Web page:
Do we need to be obsessed with ritualism?

Do we need to be obsessed with ritualism?
I have always said and maintained
that our birth is an accident. It is the accident of being born into a
particular family, to particular parents, following a particular faith.

On the basis of our accidental
birth, we are made to adopt a faith and taught rituals to follow to which we
start becoming obsessed.

We get so obsessed with ritualism
that we start imposing it on our children and our family too. Surely, we may be
doing it unknowingly, honestly assuming that we are trying to evoke and teach
the importance of devotion in them, generally our children, but what we don’t
realise is that we are forcing them to adopt the rituals almost blindly.

What we don’t realise while we do
this is that we are making them addicted to the ritualism, rather than making
them understand the real meaning of the faith that we want them to learn. We
are making our children fear the consequences of not performing a ritual,
rather than explaining them the real reason behind it. What we fail to
understand is that by doing so, our children would never be able to fathom the
real purpose of these rituals but would blindly follow them.

I have been confronted by many
hard core fundamentalists that they find reasoning in forcing their children to
compulsorily follow rituals. Though not really convinced by their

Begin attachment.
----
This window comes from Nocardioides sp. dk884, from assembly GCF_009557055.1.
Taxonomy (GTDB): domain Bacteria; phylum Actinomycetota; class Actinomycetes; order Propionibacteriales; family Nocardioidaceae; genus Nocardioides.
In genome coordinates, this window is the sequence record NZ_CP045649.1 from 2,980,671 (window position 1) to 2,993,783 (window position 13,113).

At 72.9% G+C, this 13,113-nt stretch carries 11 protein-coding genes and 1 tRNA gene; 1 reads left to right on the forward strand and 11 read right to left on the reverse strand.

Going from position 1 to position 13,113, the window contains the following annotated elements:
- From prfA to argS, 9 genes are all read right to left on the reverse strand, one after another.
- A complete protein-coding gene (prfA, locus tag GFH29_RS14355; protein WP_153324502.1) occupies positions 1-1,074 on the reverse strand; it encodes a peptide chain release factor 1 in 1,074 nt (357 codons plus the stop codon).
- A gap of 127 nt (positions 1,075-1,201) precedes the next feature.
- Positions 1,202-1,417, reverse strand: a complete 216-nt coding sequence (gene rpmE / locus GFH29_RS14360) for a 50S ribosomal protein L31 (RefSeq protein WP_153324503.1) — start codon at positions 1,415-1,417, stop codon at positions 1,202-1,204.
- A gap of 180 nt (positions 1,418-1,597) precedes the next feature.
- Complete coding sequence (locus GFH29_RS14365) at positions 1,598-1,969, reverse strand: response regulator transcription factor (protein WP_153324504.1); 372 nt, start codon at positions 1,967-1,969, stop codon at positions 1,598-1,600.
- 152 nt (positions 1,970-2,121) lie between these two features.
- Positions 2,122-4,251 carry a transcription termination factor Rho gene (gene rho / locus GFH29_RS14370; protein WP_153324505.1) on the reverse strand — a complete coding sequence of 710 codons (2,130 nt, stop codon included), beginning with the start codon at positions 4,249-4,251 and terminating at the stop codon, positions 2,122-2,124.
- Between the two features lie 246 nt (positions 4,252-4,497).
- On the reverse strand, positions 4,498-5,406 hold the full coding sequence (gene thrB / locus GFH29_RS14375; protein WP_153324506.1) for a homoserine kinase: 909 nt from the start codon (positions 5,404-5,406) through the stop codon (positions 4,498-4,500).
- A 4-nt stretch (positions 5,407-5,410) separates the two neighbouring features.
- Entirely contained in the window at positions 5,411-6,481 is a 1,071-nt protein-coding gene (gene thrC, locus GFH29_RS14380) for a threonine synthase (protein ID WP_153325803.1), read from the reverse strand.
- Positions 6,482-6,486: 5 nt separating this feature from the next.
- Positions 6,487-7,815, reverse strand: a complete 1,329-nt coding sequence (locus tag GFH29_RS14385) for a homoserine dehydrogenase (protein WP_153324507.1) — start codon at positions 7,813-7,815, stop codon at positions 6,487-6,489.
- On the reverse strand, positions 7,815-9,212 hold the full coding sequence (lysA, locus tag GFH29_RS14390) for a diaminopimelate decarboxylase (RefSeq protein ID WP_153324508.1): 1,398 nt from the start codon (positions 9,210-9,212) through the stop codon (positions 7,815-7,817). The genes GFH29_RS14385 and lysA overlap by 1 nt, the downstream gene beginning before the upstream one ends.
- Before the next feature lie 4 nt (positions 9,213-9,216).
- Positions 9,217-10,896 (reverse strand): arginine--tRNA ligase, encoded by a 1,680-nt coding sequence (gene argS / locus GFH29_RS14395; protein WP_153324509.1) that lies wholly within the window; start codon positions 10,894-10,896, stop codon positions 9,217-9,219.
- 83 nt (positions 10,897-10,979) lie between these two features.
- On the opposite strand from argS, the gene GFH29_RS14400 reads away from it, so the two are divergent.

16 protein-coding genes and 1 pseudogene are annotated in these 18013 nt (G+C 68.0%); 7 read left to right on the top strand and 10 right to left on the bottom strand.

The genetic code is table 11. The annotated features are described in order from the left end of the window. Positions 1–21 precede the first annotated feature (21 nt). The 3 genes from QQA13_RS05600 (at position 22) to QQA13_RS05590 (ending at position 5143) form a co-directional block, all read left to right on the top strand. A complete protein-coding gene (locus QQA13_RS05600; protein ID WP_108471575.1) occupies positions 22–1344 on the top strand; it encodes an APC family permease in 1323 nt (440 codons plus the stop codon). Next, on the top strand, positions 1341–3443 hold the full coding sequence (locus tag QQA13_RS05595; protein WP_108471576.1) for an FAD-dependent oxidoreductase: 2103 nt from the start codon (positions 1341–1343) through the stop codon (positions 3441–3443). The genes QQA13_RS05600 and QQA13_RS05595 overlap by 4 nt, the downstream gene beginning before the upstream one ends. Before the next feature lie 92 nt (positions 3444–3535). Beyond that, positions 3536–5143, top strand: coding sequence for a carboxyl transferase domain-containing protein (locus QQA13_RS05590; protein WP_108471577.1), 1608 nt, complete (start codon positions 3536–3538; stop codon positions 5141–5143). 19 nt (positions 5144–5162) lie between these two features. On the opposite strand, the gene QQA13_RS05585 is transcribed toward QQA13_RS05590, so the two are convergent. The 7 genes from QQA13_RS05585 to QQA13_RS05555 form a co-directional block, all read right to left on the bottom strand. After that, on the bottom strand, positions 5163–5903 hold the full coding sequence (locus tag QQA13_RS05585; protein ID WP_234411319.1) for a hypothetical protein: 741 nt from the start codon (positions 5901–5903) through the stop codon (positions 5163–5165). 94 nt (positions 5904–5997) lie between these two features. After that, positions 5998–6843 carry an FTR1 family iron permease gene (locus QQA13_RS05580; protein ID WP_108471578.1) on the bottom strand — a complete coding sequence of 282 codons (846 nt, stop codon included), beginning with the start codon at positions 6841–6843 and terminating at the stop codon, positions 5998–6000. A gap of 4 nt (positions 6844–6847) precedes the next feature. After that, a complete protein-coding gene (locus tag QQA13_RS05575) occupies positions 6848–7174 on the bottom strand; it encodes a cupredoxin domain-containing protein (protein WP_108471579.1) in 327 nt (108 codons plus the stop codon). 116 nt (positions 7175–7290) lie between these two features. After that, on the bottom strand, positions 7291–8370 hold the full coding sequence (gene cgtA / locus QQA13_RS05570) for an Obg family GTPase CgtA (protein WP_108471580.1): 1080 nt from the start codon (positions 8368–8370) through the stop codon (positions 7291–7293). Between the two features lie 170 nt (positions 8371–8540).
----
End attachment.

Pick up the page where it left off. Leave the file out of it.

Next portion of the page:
fundamentalist reasoning, the only good thing that I can think of by forcing
children to follow rituals is that we at least ensure that these rituals are
safely transmitted over the generations. It would give the parents the false
pride that what has been taught to them to blindly follow by their parents have
been handed over by them to their children to be transferred to their next

 What I would want to tell these people is that
by doing so, they are just transmitting hollow shells of well dramatized and choreographed
stage performances, one performance after another, without any meaning attached
to them and consequently absolutely no understanding of what it really means.

Why can’t we make our children
real devotees of a faith, a faith of love and brotherhood, rather than forcing
them to follow rituals?

Let us understand that if we are a devotee we would
go to a church, a temple or a mosque depending upon the faith we adopt, but if
we just go to a church, a temple or a mosque, it does not make us a devotee.

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